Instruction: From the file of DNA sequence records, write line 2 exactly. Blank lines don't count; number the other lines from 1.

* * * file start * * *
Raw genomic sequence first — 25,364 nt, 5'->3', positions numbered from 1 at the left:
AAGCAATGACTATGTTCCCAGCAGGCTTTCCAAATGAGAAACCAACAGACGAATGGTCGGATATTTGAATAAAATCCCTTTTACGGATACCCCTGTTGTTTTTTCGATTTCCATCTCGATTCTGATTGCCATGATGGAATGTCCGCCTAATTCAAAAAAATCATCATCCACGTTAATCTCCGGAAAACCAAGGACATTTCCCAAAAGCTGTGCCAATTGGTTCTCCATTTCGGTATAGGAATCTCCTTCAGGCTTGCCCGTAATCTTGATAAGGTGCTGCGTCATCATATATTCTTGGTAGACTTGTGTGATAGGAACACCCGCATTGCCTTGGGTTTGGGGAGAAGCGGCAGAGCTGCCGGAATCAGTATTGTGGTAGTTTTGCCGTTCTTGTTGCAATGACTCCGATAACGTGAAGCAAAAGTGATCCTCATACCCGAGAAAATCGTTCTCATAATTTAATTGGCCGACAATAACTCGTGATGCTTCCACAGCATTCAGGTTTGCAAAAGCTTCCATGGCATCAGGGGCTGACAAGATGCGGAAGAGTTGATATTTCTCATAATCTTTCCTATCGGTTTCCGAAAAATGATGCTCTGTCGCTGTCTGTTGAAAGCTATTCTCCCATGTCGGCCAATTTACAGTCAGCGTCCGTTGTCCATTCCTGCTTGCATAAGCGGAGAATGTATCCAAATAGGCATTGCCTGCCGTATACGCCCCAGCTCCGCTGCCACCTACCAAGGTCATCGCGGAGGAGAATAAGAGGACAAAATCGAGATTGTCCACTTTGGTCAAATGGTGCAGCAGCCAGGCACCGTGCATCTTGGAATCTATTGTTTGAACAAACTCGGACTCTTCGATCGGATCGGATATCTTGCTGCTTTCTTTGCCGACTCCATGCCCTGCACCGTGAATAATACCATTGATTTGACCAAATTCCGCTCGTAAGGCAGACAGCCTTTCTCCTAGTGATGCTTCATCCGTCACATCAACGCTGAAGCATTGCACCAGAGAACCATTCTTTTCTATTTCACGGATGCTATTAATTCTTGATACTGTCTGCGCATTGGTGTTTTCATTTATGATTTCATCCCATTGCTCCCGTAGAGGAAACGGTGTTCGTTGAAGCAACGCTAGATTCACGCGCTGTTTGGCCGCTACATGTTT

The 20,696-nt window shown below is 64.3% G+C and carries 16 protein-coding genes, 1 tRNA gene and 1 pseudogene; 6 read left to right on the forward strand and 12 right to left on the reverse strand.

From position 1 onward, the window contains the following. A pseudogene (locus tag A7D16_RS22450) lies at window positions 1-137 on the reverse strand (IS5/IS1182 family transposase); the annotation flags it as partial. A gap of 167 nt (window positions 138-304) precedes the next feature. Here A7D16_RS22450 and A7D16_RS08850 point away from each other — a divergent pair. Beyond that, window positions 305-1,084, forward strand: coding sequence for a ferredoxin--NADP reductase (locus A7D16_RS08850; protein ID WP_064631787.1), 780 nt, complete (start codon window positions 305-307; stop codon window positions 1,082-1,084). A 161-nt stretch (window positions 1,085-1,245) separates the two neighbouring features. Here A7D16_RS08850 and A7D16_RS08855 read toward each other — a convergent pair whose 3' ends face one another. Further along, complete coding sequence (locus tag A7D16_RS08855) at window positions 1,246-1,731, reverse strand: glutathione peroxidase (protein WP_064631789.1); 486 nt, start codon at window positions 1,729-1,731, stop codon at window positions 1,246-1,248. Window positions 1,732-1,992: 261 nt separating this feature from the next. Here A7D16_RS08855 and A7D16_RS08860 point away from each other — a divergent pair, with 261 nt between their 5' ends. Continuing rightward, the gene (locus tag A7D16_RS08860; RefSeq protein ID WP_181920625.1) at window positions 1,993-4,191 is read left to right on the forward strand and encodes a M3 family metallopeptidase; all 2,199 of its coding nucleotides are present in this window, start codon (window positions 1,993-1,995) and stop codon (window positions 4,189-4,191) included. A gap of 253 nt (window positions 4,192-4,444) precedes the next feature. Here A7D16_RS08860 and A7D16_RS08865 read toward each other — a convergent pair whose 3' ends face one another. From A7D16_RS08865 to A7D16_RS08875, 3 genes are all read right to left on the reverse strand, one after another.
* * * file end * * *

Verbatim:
AAGCAATGACTATGTTCCCAGCAGGCTTTCCAAATGAGAAACCAACAGACGAATGGTCGGATATTTGAATAAAATCCCTTTTACGGATACCCCTGTTGTTTTTTCGATTTCCATCTCGATTCTGATTGCCATGATGGAATGTCCGCCTAATTCAAAAAAATCATCATCCACGTTAATCTCCGGAAAACCAAGGACATTTCCCAAAAGCTGTGCCAATTGGTTCTCCATTTCGGTATAGGAATCTCCTTCAGGCTTGCCCGTAATCTTGATAAGGTGCTGCGTCATCATATATTCTTGGTAGACTTGTGTGATAGGAACACCCGCATTGCCTTGGGTTTGGGGAGAAGCGGCAGAGCTGCCGGAATCAGTATTGTGGTAGTTTTGCCGTTCTTGTTGCAATGACTCCGATAACGTGAAGCAAAAGTGATCCTCATACCCGAGAAAATCGTTCTCATAATTTAATTGGCCGACAATAACTCGTGATGCTTCCACAGCATTCAGGTTTGCAAAAGCTTCCATGGCATCAGGGGCTGACAAGATGCGGAAGAGTTGATATTTCTCATAATCTTTCCTATCGGTTTCCGAAAAATGATGCTCTGTCGCTGTCTGTTGAAAGCTATTCTCCCATGTCGGCCAATTTACAGTCAGCGTCCGTTGTCCATTCCTGCTTGCATAAGCGGAGAATGTATCCAAATAGGCATTGCCTGCCGTATACGCCCCAGCTCCGCTGCCACCTACCAAGGTCATCGCGGAGGAGAATAAGAGGACAAAATCGAGATTGTCCACTTTGGTCAAATGGTGCAGCAGCCAGGCACCGTGCATCTTGGAATCTATTGTTTGAACAAACTCGGACTCTTCGATCGGATCGGATATCTTGCTGCTTTCTTTGCCGACTCCATGCCCTGCACCGTGAATAATACCATTGATTTGACCAAATTCCGCTCGTAAGGCAGACAGCCTTTCTCCTAGTGATGCTTCATCCGTCACATCAACGCTGAAGCATTGCACCAGAGAACCATTCTTTTCTATTTCACGGATGCTATTAATTCTTGATACTGTCTGCGCATTGGTGTTTTCATTTATGATTTCATCCCATTGCTCCCGTAGAGGAAACGGTGTTCGTTGAAGCAACGCTAGATTCACGCGCTGTTTGGCCGCTACATGTTT